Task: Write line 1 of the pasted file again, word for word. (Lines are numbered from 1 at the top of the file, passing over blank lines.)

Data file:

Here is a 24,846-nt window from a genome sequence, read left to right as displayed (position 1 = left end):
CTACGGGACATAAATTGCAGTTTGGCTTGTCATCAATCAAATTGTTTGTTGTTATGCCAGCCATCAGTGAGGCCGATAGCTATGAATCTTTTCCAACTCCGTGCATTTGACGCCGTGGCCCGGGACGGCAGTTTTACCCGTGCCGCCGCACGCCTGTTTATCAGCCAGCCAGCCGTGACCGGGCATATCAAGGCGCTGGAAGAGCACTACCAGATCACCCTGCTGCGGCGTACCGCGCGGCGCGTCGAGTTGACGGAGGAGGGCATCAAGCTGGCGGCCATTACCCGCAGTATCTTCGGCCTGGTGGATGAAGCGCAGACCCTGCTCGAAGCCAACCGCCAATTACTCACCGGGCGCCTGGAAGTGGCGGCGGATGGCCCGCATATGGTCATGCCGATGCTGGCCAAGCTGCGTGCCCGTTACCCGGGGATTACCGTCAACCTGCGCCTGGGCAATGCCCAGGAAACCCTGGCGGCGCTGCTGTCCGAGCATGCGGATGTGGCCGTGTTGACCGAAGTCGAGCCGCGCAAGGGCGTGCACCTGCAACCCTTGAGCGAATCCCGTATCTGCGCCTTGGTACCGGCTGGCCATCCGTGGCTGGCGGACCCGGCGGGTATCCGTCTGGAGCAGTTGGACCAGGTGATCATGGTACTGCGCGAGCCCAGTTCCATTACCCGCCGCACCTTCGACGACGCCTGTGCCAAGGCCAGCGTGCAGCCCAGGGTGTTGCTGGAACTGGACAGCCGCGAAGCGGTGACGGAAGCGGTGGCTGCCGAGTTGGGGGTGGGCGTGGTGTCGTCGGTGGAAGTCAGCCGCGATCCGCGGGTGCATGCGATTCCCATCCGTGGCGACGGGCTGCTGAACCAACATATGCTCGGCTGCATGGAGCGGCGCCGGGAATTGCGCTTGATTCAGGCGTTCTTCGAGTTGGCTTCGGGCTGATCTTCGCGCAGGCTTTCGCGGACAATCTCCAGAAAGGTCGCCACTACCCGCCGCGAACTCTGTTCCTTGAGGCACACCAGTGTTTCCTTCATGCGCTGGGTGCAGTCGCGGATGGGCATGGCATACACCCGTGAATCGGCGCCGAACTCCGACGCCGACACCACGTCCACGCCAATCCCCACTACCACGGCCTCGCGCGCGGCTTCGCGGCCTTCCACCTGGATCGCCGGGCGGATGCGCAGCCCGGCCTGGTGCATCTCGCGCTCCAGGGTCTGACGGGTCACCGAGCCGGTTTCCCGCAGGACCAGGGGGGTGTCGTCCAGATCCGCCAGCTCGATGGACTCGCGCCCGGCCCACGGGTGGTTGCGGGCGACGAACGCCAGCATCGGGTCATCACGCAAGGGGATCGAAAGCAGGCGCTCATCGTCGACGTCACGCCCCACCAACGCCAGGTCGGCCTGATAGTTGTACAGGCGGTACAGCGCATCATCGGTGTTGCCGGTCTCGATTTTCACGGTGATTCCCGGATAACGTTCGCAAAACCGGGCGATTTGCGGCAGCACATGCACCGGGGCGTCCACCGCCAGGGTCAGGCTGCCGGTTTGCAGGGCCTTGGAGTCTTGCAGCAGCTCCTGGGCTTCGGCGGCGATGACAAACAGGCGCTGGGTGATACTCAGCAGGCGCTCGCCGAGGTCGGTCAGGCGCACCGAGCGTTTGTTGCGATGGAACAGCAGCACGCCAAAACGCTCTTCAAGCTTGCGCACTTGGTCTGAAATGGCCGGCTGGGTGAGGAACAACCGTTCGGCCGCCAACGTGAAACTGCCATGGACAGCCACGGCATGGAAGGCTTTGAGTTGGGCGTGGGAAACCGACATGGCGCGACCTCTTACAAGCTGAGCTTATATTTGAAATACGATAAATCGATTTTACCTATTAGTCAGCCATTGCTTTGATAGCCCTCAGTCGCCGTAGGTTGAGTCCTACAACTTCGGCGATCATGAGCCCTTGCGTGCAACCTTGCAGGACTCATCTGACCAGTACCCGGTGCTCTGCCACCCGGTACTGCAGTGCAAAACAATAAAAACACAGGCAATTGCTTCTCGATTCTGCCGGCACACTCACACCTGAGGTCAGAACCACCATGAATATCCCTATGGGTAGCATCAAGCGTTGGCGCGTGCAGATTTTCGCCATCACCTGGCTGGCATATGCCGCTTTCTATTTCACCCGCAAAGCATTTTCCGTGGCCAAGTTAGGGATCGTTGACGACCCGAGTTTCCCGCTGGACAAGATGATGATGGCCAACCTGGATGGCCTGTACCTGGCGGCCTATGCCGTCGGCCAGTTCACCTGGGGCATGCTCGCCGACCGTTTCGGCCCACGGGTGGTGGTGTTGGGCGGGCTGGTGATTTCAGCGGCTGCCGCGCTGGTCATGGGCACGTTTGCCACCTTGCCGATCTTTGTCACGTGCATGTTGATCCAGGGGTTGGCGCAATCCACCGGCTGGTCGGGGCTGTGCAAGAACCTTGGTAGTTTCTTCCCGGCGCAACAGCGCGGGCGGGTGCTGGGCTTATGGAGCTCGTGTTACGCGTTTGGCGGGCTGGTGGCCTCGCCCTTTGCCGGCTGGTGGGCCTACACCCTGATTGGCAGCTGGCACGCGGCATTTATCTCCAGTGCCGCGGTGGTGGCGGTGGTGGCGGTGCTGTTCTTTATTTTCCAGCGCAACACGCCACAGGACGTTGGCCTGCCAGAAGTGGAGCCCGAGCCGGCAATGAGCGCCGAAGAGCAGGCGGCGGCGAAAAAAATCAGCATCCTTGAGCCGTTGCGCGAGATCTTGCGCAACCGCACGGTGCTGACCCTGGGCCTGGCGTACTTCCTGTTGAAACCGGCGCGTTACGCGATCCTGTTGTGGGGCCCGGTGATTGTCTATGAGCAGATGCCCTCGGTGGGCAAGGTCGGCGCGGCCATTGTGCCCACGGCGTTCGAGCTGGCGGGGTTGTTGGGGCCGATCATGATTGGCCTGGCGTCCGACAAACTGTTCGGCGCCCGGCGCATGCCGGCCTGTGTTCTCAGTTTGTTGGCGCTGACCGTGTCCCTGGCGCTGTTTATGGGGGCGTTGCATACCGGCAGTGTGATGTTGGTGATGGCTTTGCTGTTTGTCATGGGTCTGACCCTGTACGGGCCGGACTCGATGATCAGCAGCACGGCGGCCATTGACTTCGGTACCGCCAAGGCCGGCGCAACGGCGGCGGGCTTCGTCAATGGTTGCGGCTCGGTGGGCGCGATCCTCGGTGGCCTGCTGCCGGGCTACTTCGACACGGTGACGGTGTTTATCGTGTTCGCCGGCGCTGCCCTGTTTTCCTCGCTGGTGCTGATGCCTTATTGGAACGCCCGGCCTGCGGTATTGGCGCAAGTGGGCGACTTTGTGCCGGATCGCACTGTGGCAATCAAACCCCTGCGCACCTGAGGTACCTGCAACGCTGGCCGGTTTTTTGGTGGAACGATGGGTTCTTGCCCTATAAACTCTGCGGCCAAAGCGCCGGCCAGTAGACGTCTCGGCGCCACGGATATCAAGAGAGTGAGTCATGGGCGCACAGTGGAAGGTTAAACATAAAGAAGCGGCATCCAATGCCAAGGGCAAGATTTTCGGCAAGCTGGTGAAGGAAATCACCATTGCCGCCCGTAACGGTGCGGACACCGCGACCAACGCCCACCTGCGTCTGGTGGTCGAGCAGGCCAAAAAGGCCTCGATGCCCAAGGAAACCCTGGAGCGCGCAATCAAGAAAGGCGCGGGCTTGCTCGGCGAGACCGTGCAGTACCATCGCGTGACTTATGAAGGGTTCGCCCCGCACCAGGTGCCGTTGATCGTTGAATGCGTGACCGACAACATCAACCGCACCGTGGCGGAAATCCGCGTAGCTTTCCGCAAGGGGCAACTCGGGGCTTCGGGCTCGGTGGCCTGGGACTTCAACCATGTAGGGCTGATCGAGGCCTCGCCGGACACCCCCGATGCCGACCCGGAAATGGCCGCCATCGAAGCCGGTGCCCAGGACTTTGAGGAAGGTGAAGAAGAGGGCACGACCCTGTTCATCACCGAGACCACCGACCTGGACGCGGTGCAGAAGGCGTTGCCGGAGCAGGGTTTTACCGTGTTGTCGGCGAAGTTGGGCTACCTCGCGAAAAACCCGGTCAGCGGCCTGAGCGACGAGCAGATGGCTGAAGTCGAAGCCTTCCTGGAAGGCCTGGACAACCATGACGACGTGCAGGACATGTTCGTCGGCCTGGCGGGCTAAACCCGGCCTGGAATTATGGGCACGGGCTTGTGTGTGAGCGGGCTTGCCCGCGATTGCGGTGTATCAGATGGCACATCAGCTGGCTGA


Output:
Here is a 24,846-nt window from a genome sequence, read left to right as displayed (position 1 = left end):